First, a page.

Retired military drone operator shares experience of remote piloting
FARMINGTON — During his Air Force service, retired Lt. Col. Bruce H. Black spent two tours flying cargo on C-130 planes in Iraq and Afghanistan. But his longest combat operation was spent behind a computer with a joystick just outside Las Vegas, Nev.
Inside a mobile trailer at Creech Air Force Base, Black flew an unmanned aerial vehicle, the MQ-1 Predator, commonly referred to as a drone. They are heavily armed, pilotless planes that ushered in a new technological aspect to the theater of war.
"It was like the Wild West again. It was a brand new weapons system, no (regulations). They became the most requested asset in the wars in Iraq and Afghanistan," Black said. "To this day, we're flying the prototype. Everything is on a keyboard. You're flying the computer and the computer flies the drone. Everybody calls it a video game, but it's not that good."
Early software that controlled the drones required an adjustment, especially to Black who took a lot of pride in his piloting skills.
"The engineers didn't care about human factors. The trigger on the original aircraft, you're getting ready to fire a missile and then hit one of two buttons ... but if you hit the wrong one, it was on the wrong side of the stick, you shut the engine down. So we put Velcro on that switch to avoid the problem."
Black said his time piloting drones was largely for surveillance, not firing missiles. And despite appearances, he said, the work was stressful.
"It's hours and days of boredom punctuated by a few moments of stark terror," Black said. "But for those seconds, you had to really be on your best game."
Black credits the camaraderie of his squadron and his adaptation to the rigors of virtual duty for making the work ultimately rewarding.
"I was shooting two weeks after I got there and saved hundreds of people, including Iraqis and Afghanis," he said. "It turned out to be serendipity times 100. We get out of our shifts -- three 8-hour shifts -- and the guys I was in a squadron with, we'd get out of the box and we'd go down to Buffalo Wild Wings, drink beer and debrief. It was surreal. It didn't take long for you to realize how important the work is. The value that the weapon system brings to the fight is not apparent 'till you're there. People have a hard time sometimes seeing that."
One example of the drone's contribution to battlefield success is the strike on al-Qaida terrorist Abu Musab al-Zarqawi in Iraq in 2006.
"You're still looking through a soda straw, but a real good one," Black said. "If someone's holding up their fingers, you can tell how many they're holding up. Zarqawi, you know. We sat on him -- two predators several thousand feet up -- for 600 hours before we dropped 500-pounders on him."
Black said he doubts the conclusions of an Amnesty International report published this year on an incident where a Pakistani civilian allegedly was killed while working in her garden, though he admits he hasn't read it in its entirety.
"For every Predator, it takes 175 people to keep it airborne for 24 hours. There are a zillion eyes looking always," Black said. "I don't know if that lady was hit by a predator or not. If there was a crater in the ground, maybe she stepped on a land mine. The Hellfire (guided missile), a 10-pound warhead, it's very small, it doesn't cause a crater. It's used as a fragmentation device. If there was a crater in the ground where she was, I don't think she was hit by a predator. We don't go around spending $50,000, $100,000, firing on ladies picking vegetables. It just doesn't make sense. Every shot that we took during my time, except one, was what we meant to shoot at. We were that careful. I loose the weapon only after everybody behind me gives approval."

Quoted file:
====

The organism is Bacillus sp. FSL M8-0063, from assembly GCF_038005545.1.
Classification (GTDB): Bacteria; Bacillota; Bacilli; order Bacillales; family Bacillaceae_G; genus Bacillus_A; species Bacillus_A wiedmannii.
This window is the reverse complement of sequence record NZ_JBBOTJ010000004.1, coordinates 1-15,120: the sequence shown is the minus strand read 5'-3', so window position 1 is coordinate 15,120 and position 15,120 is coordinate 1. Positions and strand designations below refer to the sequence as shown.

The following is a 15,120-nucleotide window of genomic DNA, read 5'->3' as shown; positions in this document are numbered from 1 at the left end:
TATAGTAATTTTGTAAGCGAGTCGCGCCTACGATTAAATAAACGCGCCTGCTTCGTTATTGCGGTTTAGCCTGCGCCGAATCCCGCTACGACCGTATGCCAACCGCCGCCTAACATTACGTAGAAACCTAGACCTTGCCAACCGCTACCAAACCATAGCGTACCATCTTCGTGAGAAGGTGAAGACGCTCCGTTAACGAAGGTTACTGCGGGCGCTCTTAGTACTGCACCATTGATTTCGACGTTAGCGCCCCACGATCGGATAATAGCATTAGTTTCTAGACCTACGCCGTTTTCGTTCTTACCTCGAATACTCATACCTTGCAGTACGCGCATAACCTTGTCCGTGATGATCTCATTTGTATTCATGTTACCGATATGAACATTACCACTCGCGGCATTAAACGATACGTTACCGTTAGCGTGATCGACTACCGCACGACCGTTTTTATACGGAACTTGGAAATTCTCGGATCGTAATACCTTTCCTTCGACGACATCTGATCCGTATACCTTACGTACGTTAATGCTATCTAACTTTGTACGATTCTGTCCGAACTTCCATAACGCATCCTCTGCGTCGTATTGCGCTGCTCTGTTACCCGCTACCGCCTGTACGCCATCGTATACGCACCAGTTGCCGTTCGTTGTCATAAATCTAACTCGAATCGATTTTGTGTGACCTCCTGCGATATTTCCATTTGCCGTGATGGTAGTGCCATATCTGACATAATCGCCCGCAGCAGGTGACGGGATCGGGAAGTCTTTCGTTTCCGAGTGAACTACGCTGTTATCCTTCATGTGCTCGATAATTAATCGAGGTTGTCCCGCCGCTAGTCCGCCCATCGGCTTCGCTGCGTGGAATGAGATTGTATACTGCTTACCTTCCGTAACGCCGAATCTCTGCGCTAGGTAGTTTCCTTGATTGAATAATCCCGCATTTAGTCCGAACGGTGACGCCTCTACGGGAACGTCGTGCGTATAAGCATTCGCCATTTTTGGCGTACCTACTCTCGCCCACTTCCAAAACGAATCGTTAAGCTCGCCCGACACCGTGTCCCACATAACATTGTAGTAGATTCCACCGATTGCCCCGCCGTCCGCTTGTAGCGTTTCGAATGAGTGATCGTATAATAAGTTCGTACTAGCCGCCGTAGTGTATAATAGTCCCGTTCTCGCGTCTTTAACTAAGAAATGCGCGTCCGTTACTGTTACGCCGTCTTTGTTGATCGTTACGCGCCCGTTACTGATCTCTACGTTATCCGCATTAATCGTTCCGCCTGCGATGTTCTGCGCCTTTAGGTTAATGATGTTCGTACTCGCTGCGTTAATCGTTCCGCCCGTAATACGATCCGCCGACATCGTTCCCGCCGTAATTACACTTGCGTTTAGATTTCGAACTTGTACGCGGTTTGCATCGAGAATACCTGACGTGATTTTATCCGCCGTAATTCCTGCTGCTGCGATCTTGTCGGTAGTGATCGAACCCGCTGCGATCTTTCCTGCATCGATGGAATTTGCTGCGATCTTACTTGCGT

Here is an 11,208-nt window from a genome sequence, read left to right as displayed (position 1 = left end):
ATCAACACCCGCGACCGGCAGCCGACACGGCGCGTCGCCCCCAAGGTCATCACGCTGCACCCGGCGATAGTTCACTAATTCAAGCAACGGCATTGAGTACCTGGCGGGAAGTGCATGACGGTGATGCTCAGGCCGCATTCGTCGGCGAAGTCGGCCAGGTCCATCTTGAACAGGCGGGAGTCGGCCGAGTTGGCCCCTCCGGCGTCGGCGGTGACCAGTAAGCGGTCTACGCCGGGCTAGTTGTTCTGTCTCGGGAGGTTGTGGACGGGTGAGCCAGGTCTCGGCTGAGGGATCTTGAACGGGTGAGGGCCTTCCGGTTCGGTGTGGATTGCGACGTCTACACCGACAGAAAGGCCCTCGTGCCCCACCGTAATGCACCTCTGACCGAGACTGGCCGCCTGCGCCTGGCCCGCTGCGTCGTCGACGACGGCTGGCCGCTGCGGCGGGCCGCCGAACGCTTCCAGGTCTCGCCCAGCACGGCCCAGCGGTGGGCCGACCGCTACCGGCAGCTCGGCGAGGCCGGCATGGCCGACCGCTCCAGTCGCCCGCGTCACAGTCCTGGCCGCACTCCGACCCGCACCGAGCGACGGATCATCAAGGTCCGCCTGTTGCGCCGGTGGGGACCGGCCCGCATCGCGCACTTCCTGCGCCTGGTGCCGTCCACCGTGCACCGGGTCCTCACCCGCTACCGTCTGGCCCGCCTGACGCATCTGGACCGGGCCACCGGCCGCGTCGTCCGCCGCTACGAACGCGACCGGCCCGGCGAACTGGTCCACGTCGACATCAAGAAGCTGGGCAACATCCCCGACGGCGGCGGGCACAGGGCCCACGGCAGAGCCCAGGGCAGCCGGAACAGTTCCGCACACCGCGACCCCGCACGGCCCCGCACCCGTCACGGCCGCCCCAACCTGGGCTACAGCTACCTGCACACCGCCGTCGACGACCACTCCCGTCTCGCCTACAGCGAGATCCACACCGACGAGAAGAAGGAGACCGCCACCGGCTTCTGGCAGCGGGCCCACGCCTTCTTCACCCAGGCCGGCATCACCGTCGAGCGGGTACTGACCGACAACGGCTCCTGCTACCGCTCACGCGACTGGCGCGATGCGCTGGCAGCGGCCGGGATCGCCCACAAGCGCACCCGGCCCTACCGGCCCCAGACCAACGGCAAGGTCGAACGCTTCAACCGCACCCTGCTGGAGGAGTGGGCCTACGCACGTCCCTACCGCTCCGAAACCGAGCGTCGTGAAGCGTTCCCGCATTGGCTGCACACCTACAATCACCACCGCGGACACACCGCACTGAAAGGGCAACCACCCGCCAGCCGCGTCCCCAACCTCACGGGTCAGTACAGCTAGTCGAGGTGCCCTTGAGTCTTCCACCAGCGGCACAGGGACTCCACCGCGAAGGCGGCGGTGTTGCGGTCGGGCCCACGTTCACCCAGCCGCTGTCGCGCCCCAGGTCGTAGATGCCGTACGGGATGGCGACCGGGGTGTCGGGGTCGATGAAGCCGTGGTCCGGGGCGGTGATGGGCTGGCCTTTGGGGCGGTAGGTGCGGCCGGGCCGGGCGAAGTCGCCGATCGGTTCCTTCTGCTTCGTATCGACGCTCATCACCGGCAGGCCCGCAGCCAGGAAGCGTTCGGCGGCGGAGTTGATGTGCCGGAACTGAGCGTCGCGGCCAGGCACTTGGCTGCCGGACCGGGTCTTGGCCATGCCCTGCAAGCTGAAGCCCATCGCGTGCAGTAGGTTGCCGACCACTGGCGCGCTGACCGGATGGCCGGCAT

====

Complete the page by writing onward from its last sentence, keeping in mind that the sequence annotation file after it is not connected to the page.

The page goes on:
That one shot involved a miscommunication between the drone pilot and the ground command, he said, and resulted in civilian casualties. He didn't provide any further details.
Black killed people, he said, but saved U.S. and coalition troops and civilians. During one fire fight, Black said he got orders to strike a home that he could see was populated by a family.
"I saw at least one child, and I called 'knock it off' and told them 'your bad guys are behind the house in a hut, not in the house.' There was a long pause and then I was given new coordinates on the hut, which saved the family."
Piloting drones in a windowless "box" stateside while commuting home at night does take a toll, Black admits, though he believes a positive attitude buffered him from such common side effects as post-traumatic stress disorder.
"You're right in the middle of a fire fight, your shift ends and your relief opens the door and walks in and you wonder, 'Where am I?' It's surreal. I'm hearing the shells hit the humvee that (the ground troops are) in and I was shocked to realize I wasn't in an airplane. I wasn't in Afghanistan. My family lived here (in Farmington) and I'd fly home on the weekends. You're doing combat -- six days on, three days off -- somebody's counting on you for life and death. You get back home and you've been inundated with trying to strike this guy, save this guy, and your wife says, 'Honey, should she wear a pink or blue tutu?' Or I'd walk into, 'Honey, your truck leaked oil on the driveway,' and I know that's important, but I'm sorry. I just can't get excited about it. Nobody's going to bleed because of that stuff."
As with the ongoing technological changes in the world, technology also is changing the perception of combat service.
"It's not the fear of being killed but what you are doing, the responsibilities you are carrying are just as real as any other combat operator," Black said.